Opera Critic » New York City Opera

City Opera has opened the spring component of its 2007-2008 season with a production of this English baroque work (“dramatic opera”) by Henry Purcell.  Based on a John Dryden poem written to celebrate the twenty-fifth anniversary of Charles II’s reclaiming of his decapitated father’s throne, it is supposed to tell a lesser known story from Arthurian legend, Arthur’s campaign against one of primordial England’s Saxon lords, Oswald, in the hope of unifying the kingdom and winning a princess called Emmeline (Guinevere?).  Flamboyant choreographer and MacArthur Foundation-recognized “genius” Mark Morris has devastated this work by leaving out all of its spoken parts, which, unfortunately for the poor story, contain the parts of Arthur, Oswald, and Emmeline in their entirety.  Unfortunately for the audience, the music and dance sequences left behind tell no coherent story.  Apart from a few fleeting references, it was difficult to understand why the show is even called King Arthur.  Instead we watched a series of unrelated and for the most part clichéd vaudeville acts that went nowhere, each longer and more tedious than the last.  The only apparent explanation for the omission is Morris’s tart and obnoxious program comment about the opera’s dramatically essential spoken part: “I don’t like it.”  I suppose no one else matters, perhaps not even the large number of bored City Opera patrons who walked out at intermission.
            Reviews both here and in London, where the production premiered two years ago, have not been favorable.  Only last year’s Berkeley, California version appeared to impress anyone, and that speaks for itself.  Morris might have gotten away with his approach if he had presented the music/dance sequences with some hint of style.  His undoubtedly long exposure to the wrong side of the New York theater world appears to have deprived him of any higher sense of it.  The costumes reduced the cast to C-grade method actors who looked like they were trying out for a semi-amateur Lower East Side (and not the part that real estate agents have now annexed to the East Village) casting of Rent.  They were surrounded by sets that actually looked improvised – lots of flimsy curtains, campy 70s furniture, and so on.
             The acclaimed Scottish soprano Mhairi Lawson cancelled her appearance as one of the unnamed sopranos, but neither her cover Melissa Fogarty nor anyone else in the cast had any astonishing vocal gift.  The dancers of Morris’s company seemed well rehearsed but also underwhelmed us in their carnivalesque prancing.  Jane Glover’s conducting drew a passably listenable seventeenth-century sound from City Opera’s orchestra, but not one compelling enough to save this flawed and forgettable production.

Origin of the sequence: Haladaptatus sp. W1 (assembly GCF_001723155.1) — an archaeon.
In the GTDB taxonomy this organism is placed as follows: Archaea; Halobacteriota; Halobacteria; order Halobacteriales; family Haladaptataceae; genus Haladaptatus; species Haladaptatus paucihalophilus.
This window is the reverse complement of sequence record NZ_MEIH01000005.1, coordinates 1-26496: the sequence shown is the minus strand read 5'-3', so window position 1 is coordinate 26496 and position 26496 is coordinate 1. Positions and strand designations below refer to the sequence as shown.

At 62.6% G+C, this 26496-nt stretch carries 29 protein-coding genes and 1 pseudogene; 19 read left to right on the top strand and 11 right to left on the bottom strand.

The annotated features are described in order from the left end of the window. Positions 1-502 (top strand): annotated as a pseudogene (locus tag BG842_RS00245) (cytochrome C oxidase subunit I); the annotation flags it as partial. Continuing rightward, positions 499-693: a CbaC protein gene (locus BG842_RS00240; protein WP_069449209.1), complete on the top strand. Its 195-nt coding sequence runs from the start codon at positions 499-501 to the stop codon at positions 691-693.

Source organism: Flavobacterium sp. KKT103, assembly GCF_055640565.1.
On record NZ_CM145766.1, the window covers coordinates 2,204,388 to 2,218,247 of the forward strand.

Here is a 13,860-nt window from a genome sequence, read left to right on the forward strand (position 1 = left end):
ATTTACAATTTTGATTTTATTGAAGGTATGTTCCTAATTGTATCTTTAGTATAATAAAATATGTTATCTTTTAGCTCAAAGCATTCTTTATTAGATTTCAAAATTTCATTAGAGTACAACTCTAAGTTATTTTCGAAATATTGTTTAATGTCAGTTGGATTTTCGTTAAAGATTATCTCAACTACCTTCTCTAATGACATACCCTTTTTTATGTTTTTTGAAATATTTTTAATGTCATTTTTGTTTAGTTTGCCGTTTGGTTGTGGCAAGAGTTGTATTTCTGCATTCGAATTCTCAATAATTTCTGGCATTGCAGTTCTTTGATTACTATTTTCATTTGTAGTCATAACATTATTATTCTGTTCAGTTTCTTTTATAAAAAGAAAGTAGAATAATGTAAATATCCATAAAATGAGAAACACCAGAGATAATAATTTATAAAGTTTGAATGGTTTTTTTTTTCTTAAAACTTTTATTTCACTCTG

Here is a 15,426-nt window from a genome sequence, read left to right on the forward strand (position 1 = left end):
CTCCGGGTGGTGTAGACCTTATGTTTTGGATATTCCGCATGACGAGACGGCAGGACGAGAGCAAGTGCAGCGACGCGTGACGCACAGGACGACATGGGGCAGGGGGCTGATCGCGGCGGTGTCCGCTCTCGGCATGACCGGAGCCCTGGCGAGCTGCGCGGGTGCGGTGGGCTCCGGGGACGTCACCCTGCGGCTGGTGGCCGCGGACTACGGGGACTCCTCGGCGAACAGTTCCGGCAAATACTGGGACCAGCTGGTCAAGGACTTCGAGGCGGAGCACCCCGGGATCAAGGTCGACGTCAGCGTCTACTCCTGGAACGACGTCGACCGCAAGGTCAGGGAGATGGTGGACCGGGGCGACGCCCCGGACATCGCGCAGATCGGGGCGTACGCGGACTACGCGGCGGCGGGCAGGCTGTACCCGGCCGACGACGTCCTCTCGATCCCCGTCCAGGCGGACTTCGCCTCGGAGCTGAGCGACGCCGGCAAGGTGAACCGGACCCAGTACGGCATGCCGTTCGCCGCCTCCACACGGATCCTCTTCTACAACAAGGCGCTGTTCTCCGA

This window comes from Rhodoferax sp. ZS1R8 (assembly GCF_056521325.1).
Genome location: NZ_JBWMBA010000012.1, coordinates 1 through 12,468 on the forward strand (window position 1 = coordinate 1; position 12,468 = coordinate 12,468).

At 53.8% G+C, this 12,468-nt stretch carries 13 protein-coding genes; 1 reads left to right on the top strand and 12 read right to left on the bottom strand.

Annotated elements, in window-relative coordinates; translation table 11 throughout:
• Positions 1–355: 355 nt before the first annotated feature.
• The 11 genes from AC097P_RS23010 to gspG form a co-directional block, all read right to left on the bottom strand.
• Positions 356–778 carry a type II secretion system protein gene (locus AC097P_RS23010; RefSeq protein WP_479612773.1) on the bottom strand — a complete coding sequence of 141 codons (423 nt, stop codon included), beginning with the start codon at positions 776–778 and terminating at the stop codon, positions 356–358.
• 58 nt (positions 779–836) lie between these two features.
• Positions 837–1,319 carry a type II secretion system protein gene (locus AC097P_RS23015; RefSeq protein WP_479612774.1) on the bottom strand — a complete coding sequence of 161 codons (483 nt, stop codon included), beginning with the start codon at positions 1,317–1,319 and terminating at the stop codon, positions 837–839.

City Opera ended its fall 2007 season today (performances resume in March) with the end of its run of Samuel Barber’s most significant opera.  Arguably the nation’s first important and “grandest” indigenous work in the genre, it looks and sounds a lot like a European opera.  Set in about 1905 in an unspecified “northern” country, the wintry references, Europeanish names, bourgeois conventions, stock characters (spinster, ingénue, widow, playboy, doctor), and psychologically complex plot suggest Ibsen or Chekhov.  Virgil Thompson infamously (jealously?) dismissed it as “old wine in old bottles,” suggesting that Barber simply aped European musical forms.  The libretto was written by Barber’s Italian-born collaborator and partner Gian Carlo Menotti.  One of its earliest performances, in Spoleto in 1961, actually was in Italian.
Nevertheless, Michael Kahn’s production, shared with Dallas Opera, has given us an excellent reason to believe in the strength of American classical music and the possibilities of its tradition.  The superb cast of course helped.  Lauren Flanigan’s intense dramatic soprano seemed made for the title role, which was originally written for Maria Callas, who turned it down.  Flanigan’s natural acting talent brought Vanessa through all her femme fragile moods and whims in a way that makes one wonder how close she got to Sarah Bernhardt or Eleanora Duse’s Ibsen interpretations of a century ago.  Katharine Goeldner portrayed even greater pathos in her depiction of Erika, Vanessa’s niece and rival for the love of Anatol, sung as a gracious dandy by the fine tenor Ryan MacPherson.  Goeldner’s mezzo-soprano is delicate without being weak, strong without approaching shrillness.  Callas allegedly turned down the title role because she felt Erika to be the show’s real star; Goeldner raised that possibility.  Just to make sure, the original Erika from the opera’s 1958 premiere, veteran mezzo Rosalind Elias was there on stage in the role of the Old Baroness, the family matriarch.  Vocally small but dramatically important, the role seemed right for Ms. Elias who, if she will pardon the observation, made her Met debut as one of the Valkyries in 1954.  Seasoned baritone Richard Stilwell is a name from a past generation of singers, but remains a voice for today.  His beautiful and well sustained sounds both make one hope he will return more visibly to the stage and lead this reviewer to the delightful conclusion that not one note was out of place all afternoon.  Anne Manson’s driven conducting rendered loving tribute to Barber’s layered score.